Facilities and aircraft
Cornelia Fort Airpark covered an area of 300 acres (121 ha) at an elevation of 418 feet (127 m) above mean sea level. It had one runway designated 4/22 with an asphalt surface measuring 3,500 by 50 feet (1,067 x 15 m). For the 12-month period ending March 6, 2009, the airport had 30,110 aircraft operations, an average of 82 per day: 95% general aviation and 5% air taxi. At that time there were 27 aircraft based at this airport: 74% single-engine and 26% multi-engine.
- "M88 - Cornelia Fort Airpark - FAA information effective September 23, 2010". FAA data republished by AirNav. Archived from the original on October 23, 2010.
- "Cornelia Fort Airport - Historical Commission of Metropolitan Nashville and Davidson County". waymarking.com. Tennessee Historical Markers. March 10, 2006. Retrieved December 10, 2017.
- Drake, Doug, with Jack Masters and Bill Puryear. Founding of the Cumberland Settlements: The First Atlas, 1779 - 1804. Sponsored by Sumner County, TN Historical Society and published by Warioto Press, 2009, p. D8.
- "Tennessee Aviation Network". Tn-aviation.org. Retrieved January 31, 2012.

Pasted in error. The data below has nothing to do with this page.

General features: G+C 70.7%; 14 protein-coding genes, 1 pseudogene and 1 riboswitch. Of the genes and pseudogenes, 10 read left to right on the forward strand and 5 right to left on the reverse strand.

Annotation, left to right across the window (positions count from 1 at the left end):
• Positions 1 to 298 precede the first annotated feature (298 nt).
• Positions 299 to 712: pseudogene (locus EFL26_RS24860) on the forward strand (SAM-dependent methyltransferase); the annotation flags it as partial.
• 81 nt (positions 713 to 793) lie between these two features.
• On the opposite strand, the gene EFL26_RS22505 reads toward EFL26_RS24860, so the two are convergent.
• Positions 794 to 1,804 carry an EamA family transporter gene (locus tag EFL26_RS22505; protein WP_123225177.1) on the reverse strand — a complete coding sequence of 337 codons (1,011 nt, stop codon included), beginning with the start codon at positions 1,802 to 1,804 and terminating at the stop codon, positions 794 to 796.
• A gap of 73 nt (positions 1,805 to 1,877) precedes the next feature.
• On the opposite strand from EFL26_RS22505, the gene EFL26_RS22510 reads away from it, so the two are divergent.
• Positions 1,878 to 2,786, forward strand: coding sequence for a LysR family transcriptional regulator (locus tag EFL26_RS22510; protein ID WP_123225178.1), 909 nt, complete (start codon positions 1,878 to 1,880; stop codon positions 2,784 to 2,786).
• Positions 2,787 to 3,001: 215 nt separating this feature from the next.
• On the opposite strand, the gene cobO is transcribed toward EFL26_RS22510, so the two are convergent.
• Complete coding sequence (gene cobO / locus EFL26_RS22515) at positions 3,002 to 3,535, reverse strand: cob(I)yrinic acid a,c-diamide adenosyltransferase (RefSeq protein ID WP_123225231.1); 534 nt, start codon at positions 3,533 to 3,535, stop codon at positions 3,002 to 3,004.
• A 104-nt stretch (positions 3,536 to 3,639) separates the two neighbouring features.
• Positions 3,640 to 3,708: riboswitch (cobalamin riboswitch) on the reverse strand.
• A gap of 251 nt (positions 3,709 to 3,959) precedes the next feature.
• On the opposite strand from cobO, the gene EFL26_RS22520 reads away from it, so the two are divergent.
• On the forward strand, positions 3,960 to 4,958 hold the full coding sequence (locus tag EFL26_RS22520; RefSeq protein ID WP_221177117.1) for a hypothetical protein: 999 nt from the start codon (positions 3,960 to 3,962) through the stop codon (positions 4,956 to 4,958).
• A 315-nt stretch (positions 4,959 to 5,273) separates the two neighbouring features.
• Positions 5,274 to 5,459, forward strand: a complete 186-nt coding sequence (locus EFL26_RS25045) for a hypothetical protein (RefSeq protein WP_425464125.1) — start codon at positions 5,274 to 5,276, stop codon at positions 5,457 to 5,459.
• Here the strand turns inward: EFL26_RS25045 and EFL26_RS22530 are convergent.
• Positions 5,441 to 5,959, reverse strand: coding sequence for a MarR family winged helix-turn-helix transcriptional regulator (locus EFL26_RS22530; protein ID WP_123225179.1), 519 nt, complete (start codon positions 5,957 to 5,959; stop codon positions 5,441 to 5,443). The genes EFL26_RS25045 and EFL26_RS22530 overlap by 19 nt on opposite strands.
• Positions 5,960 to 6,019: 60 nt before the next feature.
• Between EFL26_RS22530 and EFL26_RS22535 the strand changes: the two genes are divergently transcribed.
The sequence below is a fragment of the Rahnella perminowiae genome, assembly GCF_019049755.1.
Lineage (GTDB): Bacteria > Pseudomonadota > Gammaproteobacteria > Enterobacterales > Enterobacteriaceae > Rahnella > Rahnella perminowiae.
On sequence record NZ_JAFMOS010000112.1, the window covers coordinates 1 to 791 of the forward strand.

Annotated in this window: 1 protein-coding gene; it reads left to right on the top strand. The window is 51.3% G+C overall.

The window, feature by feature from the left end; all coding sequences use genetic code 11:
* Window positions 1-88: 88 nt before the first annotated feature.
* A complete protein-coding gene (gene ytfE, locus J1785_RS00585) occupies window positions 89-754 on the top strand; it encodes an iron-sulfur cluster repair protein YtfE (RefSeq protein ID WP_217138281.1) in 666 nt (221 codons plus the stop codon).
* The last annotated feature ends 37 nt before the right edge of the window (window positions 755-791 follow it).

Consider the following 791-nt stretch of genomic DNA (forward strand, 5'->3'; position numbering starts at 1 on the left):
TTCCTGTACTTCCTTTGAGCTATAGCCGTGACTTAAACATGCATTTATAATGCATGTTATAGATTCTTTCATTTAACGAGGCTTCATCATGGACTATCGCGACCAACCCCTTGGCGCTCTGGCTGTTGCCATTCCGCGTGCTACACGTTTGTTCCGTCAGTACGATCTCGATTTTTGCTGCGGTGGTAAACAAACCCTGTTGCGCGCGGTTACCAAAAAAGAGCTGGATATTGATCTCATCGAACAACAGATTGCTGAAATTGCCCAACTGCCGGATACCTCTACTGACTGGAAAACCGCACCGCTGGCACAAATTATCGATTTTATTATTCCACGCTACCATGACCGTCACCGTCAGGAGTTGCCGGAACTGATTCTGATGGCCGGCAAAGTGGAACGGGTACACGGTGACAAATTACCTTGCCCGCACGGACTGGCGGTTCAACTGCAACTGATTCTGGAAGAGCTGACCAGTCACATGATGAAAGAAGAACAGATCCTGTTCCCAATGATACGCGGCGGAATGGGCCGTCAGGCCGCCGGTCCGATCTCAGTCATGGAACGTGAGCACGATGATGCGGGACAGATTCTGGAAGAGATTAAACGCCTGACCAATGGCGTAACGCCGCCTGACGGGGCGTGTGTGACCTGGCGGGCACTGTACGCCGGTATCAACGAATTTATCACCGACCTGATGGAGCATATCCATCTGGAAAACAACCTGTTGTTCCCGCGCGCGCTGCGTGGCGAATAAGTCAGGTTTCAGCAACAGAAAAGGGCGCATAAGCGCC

- Mitchell, Mike (September 11, 2011). "Cornelia Fort Airpark Has New Owner". AvStop.com. Retrieved January 31, 2012.
- Williams III, G. Chambers (May 5, 2010). "Cornelia Fort Airpark, airplanes, inundated by floodwaters". The Tennessean. Retrieved May 7, 2012.
- Pew, Glenn (May 6, 2010). "Tennessee Airpark Ravaged By Flood". AVweb.com. Retrieved January 31, 2012.
- "Help The Land Trust for Tennessee Protect the Cornelia Fort Airpark". LandTrustTN.org. Archived from the original on July 17, 2011. Retrieved January 31, 2012.
- Garrison, Joey (March 31, 2011). "Shelby Bottoms could expand with purchase of 132-acre airpark". Nashville City Paper. Retrieved January 31, 2012.
- Garrison, Joey (April 5, 2011). "Park Board Approves $1.2M Purchase of Cornelia Fort Airpark". The City Paper. Retrieved 26 July 2015.
- Henry, Gerald (March 7, 1963). "Stars Cautioned Against Winds" (Vol. 57, No.30–9). The Nashville Tennessean. Retrieved December 10, 2017.
- Thompson, Jerry (September 30, 1975). "Earl Scruggs Suffers Multiple Injuries in Small Plane Crash" (Vol 70, No 176). The Tennessean. p. 1.
- "Drug-Smuggler Russell W. Brothers Jr. Headed Back to Prison After Plea to Weapons Charges". wdkn.com. R & F Communications. October 27, 2014. Retrieved 1 December 2015.
- Gonzales, Tony (October 24, 2014). "Notorious drug smuggling pilot, 77, guilty on gun charges". tennessean.com. Gannett Corp. Retrieved 22 November 2015.
- "Russell Brothers Indicted on Federal Weapons, Obstruction Charges". nashvillecitypaper.com. Southcomm. March 6, 2013. Retrieved 1 December 2015.
- "Noted ex-drug smuggler crash-landed plane into closed airpark". nashvillecitypaper.com. SouthComm Communications. April 23, 2012. Retrieved 30 November 2015.